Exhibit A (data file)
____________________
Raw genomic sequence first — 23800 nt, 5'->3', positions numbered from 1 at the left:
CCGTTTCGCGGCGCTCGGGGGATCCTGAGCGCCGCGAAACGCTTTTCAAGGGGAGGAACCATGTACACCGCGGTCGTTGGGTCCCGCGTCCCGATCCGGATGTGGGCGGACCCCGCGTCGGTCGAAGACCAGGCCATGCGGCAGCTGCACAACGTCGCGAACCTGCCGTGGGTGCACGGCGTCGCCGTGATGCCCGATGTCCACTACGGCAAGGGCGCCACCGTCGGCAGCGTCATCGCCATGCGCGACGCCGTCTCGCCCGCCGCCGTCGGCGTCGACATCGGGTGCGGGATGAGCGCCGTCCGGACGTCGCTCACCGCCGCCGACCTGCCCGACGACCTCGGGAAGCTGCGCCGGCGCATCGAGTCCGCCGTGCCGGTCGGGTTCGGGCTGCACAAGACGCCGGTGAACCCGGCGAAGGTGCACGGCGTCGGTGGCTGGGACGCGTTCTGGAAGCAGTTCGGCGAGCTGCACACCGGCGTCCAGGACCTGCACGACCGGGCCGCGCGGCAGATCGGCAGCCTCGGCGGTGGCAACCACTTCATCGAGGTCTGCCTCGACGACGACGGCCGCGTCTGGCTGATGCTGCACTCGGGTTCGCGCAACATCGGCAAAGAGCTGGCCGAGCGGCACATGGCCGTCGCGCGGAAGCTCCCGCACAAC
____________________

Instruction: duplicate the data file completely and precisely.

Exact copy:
Raw genomic sequence first — 23800 nt, 5'->3', positions numbered from 1 at the left:
CCGTTTCGCGGCGCTCGGGGGATCCTGAGCGCCGCGAAACGCTTTTCAAGGGGAGGAACCATGTACACCGCGGTCGTTGGGTCCCGCGTCCCGATCCGGATGTGGGCGGACCCCGCGTCGGTCGAAGACCAGGCCATGCGGCAGCTGCACAACGTCGCGAACCTGCCGTGGGTGCACGGCGTCGCCGTGATGCCCGATGTCCACTACGGCAAGGGCGCCACCGTCGGCAGCGTCATCGCCATGCGCGACGCCGTCTCGCCCGCCGCCGTCGGCGTCGACATCGGGTGCGGGATGAGCGCCGTCCGGACGTCGCTCACCGCCGCCGACCTGCCCGACGACCTCGGGAAGCTGCGCCGGCGCATCGAGTCCGCCGTGCCGGTCGGGTTCGGGCTGCACAAGACGCCGGTGAACCCGGCGAAGGTGCACGGCGTCGGTGGCTGGGACGCGTTCTGGAAGCAGTTCGGCGAGCTGCACACCGGCGTCCAGGACCTGCACGACCGGGCCGCGCGGCAGATCGGCAGCCTCGGCGGTGGCAACCACTTCATCGAGGTCTGCCTCGACGACGACGGCCGCGTCTGGCTGATGCTGCACTCGGGTTCGCGCAACATCGGCAAAGAGCTGGCCGAGCGGCACATGGCCGTCGCGCGGAAGCTCCCGCACAAC